Middle child often struggles to find his place in family

August 28, 1997

Question: Does the middle child really have greater adaptive problems than his or her siblings?

Dr. Dobson: The middle child does sometimes find it more difficult to establish his or her identity within the family. She enjoys neither the status of the eldest nor the attention given to the baby.

Furthermore, she is likely to be born at a busy period in the life of her parents, especially her mother. Then, during her preschool years, her precious territory is invaded by a cute little newborn who steals Mama from her. Is it any wonder that she often asks, "Who am I and where is my place in life?"

Question: What can I do to help my middle child figure out who she is?

Dr. Dobson: Parents should take steps to ensure the identity of all their children, not just as members of the family - which can be accomplished in other ways - but as unique individuals. This especially is needed on behalf of middle children. Let me offer a couple of suggestions that will illustrate what I mean.


1. It is meaningful for Dad to "date" each child, one at a time, periodically. The other kids should not be told where they are going until it is revealed by the boy or girl in retrospect. They can play miniature golf, go bowling, play basketball, eat tacos or pizza, or visit a skating rink. The choice of activities should be made by the child whose turn has arrived.

2. Ask each offspring to design his or her own flag, which can be sewn in canvas or cloth. That flag is then flown in the front yard on the child's "special" days, including birthdays, after she has received an A in school, when he scores a goal in soccer or hits a home run in baseball, and so forth.

There are other ways to accomplish the same purpose. The target, again, is to plan activities that emphasize one child's individuality apart from his identity within the group.

How does divorce affect kids?

Question: My marriage has been a very unsatisfying thing for me. I would divorce my husband if it were not for my concern for our three children. What does the research say about the impact of divorce on kids?

Dr. Dobson: It's now known that emotional development in children is directly related to the presence of warm, nurturing, sustained and continuous interaction with both parents. Anything that interferes with the vital relationship with either mother or father can have lasting consequences for the child.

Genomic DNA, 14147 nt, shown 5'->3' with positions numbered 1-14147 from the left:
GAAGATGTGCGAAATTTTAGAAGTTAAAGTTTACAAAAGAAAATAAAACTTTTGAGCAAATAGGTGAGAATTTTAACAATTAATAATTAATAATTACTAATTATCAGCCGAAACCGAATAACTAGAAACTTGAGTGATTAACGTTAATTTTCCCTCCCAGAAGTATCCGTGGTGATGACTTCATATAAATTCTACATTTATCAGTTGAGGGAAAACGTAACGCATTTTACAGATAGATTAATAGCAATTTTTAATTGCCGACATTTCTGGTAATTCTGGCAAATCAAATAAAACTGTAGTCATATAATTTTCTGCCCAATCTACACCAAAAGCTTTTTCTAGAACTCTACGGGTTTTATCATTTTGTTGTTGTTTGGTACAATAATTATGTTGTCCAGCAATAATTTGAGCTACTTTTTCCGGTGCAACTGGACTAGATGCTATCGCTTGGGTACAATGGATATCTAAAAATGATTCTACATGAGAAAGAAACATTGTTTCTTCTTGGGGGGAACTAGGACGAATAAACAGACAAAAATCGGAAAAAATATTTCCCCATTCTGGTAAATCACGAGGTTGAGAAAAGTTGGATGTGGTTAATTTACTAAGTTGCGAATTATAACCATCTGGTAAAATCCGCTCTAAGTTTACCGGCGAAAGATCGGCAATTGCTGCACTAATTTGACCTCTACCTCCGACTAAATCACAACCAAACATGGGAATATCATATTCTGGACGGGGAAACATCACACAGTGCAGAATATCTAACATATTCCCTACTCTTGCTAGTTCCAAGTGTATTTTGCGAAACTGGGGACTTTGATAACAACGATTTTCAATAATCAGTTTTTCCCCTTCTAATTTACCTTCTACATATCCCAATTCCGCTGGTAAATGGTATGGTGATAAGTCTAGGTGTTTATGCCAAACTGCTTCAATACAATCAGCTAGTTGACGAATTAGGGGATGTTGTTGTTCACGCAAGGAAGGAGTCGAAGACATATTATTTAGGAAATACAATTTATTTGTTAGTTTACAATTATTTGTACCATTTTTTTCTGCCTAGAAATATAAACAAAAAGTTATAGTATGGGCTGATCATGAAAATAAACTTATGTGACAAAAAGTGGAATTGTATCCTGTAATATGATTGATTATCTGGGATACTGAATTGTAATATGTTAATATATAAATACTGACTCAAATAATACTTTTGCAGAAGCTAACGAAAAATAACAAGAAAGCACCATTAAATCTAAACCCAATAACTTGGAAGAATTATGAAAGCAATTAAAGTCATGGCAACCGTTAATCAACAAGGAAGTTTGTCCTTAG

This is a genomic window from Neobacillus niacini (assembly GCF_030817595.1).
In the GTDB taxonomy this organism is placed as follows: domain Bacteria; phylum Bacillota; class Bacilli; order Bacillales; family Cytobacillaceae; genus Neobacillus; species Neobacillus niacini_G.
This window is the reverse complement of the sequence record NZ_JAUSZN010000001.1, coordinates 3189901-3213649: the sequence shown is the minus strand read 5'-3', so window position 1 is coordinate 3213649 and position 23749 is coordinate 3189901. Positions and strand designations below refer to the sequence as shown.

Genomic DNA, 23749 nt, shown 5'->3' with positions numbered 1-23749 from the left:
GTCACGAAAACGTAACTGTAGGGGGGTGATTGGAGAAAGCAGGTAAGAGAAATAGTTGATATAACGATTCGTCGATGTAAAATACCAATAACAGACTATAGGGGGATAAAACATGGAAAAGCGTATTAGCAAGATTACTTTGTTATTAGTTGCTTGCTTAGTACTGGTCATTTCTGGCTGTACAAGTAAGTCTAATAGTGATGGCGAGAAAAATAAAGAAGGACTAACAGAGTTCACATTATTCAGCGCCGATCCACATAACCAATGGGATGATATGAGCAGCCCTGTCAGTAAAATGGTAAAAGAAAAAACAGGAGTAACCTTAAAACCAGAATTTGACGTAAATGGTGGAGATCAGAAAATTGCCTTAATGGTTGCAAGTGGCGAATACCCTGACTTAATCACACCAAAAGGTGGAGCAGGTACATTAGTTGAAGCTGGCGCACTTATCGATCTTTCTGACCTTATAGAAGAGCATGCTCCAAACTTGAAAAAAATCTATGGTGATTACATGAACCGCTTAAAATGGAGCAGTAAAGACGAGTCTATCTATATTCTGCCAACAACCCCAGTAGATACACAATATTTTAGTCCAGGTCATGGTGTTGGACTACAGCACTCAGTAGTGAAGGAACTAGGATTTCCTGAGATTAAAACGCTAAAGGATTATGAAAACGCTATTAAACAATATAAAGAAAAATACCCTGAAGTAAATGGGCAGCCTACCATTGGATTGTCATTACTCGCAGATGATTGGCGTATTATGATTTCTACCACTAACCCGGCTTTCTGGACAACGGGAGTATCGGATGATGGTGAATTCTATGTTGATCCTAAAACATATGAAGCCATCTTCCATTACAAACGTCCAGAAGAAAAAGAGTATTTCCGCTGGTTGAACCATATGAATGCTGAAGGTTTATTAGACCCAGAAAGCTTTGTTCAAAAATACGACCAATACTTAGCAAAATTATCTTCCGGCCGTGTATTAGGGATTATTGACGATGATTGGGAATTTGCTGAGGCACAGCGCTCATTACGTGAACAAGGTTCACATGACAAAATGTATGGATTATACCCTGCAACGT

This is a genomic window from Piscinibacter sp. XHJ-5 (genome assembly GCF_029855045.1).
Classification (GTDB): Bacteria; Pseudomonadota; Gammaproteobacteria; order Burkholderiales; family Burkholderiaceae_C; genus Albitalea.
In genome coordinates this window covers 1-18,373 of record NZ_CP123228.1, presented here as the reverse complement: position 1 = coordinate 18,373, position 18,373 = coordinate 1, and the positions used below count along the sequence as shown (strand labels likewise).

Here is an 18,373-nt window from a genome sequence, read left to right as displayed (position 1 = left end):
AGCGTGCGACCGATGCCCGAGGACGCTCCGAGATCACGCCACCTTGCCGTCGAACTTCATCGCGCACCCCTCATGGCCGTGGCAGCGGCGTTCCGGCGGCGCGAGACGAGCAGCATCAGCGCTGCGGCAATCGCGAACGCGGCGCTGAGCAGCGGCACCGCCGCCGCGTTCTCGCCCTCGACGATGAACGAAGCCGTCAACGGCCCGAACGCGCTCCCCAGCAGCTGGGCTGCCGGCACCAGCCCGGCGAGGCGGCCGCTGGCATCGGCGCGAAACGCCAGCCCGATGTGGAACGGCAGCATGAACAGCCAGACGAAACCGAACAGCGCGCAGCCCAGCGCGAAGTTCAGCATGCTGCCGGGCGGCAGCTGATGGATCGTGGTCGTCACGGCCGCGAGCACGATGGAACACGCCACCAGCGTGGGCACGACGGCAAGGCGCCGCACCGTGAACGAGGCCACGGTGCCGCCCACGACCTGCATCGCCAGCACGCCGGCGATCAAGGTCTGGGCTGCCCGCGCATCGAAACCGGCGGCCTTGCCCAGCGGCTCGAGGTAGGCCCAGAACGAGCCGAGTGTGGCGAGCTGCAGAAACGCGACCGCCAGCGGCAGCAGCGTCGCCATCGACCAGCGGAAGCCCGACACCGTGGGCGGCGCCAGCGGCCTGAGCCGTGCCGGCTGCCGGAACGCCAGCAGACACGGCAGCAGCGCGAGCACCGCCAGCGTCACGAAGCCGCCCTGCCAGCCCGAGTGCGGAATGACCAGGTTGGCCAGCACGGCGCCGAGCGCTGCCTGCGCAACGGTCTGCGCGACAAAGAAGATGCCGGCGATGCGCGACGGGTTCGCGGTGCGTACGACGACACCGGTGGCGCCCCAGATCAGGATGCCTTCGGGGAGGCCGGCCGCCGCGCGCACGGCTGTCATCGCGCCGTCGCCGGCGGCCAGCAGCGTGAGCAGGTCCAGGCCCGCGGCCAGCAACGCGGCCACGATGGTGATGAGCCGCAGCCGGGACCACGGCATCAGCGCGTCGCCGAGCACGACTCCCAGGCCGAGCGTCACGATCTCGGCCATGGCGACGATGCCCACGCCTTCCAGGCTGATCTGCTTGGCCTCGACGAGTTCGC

One landmark study revealed that 90 percent of children from divorced homes suffered from an acute sense of shock when the separation occurred, including profound grieving and irrational fears.

Fifty percent reported feeling rejected and abandoned, and indeed half of the fathers never came to see their children three years after the divorce. One-third of the boys and girls feared abandonment by the remaining parent, and 66 percent experienced yearning for the absent parent with an intensity that researchers described as overwhelming.

Most significant, 37 percent of the children were even more unhappy and dissatisfied five years after the divorce than they had been at 18 months. In other words, time did not heal their wounds.

That's the real meaning of divorce. It is certainly what I think about, with righteous indignation, when I see infidelity and marital deceit portrayed on television as some kind of exciting game for two.

The bottom line is that you are right to consider the welfare of your children in deciding whether or not to seek a divorce. As empty as the marital relationship continues to be for you, it is likely, from what I know of your circumstances, that your kids will fare better if you choose to stick it out.

James Dobson is president of Focus on the Family, a nonprofit organization dedicated to the preservation of the home. Write to him in care of The Herald-Mail Co., P.O. Box 439, Hagerstown, Md. 21741.

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